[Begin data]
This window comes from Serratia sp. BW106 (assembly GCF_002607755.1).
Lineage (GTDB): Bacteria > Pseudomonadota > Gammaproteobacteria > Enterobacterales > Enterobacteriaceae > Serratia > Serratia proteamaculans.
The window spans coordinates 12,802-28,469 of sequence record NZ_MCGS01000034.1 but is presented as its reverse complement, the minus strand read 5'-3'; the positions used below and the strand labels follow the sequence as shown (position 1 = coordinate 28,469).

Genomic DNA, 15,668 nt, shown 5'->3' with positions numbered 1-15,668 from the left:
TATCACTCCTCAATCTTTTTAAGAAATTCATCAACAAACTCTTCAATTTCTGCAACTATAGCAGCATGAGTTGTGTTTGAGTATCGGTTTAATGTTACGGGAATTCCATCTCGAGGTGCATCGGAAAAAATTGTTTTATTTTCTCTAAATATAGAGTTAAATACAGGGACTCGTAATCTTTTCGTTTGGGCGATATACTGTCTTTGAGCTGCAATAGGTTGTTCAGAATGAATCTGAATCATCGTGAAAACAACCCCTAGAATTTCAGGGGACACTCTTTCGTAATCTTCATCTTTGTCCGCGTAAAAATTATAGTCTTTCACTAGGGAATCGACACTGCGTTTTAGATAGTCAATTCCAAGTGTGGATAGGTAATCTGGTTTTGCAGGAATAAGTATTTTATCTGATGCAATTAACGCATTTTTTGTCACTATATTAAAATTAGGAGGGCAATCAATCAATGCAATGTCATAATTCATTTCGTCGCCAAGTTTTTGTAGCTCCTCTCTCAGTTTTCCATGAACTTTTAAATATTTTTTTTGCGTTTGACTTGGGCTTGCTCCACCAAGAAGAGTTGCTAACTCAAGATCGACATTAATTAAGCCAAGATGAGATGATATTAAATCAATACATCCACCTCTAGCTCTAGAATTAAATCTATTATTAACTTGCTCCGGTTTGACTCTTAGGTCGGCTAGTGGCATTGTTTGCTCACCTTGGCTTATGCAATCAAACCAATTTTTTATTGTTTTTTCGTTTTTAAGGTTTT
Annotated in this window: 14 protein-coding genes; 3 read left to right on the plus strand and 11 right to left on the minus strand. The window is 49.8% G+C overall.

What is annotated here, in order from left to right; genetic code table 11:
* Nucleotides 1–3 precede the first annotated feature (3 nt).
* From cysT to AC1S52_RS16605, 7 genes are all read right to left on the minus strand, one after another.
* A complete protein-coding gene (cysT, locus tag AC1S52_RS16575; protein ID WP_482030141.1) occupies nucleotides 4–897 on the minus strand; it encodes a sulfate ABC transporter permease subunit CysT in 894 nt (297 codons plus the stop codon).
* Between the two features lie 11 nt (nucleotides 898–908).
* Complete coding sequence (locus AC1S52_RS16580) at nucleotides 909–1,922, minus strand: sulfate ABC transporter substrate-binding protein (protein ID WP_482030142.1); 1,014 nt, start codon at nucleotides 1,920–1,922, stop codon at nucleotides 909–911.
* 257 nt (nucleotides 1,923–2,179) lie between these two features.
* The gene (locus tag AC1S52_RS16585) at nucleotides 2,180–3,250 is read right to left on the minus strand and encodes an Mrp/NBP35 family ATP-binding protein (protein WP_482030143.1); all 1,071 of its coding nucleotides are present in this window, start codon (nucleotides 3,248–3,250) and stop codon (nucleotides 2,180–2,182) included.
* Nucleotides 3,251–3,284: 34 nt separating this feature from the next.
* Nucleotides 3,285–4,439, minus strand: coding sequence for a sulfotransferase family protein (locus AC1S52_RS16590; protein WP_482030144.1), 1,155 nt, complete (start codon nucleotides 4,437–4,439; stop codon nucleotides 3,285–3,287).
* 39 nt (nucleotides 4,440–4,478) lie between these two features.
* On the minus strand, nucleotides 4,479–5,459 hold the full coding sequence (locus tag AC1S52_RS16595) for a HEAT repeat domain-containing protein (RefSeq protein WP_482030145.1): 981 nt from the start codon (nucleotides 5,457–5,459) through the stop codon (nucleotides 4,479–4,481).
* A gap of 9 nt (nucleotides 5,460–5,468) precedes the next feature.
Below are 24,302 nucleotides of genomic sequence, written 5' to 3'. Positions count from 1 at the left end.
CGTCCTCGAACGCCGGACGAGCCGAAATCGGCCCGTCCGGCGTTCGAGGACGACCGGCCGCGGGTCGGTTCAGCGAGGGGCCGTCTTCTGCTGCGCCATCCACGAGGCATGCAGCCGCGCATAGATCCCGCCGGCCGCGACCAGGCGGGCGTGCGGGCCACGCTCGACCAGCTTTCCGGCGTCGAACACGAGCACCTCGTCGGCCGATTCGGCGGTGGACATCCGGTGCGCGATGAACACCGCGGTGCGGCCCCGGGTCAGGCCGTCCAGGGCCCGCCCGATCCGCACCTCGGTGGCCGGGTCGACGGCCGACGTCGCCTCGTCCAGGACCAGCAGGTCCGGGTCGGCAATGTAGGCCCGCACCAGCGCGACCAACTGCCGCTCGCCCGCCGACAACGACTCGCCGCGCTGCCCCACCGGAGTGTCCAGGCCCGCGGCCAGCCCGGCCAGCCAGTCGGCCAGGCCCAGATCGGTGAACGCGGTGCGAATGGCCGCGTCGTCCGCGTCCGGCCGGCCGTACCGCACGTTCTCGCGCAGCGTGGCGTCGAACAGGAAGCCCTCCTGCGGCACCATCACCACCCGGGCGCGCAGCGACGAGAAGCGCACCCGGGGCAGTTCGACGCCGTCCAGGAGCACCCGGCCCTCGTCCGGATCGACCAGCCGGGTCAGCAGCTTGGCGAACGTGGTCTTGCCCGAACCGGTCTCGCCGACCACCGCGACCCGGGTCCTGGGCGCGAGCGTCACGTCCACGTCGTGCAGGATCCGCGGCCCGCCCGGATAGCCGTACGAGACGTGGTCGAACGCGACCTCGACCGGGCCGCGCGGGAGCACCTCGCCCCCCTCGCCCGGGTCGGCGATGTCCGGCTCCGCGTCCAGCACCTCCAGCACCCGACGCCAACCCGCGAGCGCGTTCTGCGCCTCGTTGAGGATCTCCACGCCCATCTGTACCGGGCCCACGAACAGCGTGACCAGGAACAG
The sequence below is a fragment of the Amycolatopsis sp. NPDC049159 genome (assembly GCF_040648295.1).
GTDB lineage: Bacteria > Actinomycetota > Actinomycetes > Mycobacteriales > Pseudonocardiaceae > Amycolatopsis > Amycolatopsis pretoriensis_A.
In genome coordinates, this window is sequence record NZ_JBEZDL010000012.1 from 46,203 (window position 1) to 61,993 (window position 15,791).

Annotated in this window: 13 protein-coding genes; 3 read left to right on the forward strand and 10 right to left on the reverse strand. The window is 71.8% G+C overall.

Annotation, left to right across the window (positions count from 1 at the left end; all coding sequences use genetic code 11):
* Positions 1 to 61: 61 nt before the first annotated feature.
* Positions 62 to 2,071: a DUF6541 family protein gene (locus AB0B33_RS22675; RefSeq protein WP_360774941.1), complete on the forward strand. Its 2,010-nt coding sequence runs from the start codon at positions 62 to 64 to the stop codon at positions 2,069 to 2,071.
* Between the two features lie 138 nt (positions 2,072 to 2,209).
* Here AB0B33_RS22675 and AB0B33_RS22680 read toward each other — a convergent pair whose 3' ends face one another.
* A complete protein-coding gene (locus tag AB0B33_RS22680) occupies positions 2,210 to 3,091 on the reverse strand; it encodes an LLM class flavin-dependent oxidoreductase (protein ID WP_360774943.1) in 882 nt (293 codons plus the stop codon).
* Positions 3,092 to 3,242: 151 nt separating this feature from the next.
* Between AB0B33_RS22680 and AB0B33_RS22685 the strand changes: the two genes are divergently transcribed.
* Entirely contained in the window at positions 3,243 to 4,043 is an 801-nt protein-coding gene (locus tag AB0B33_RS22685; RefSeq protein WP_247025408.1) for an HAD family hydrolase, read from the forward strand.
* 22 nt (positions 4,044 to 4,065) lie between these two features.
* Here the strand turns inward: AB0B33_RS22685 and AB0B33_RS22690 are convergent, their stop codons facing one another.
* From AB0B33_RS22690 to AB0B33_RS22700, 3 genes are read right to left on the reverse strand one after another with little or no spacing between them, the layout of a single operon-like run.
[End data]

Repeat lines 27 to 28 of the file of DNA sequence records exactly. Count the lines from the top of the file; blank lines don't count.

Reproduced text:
* Positions 1 to 61: 61 nt before the first annotated feature.
* Positions 62 to 2,071: a DUF6541 family protein gene (locus AB0B33_RS22675; RefSeq protein WP_360774941.1), complete on the forward strand. Its 2,010-nt coding sequence runs from the start codon at positions 62 to 64 to the stop codon at positions 2,069 to 2,071.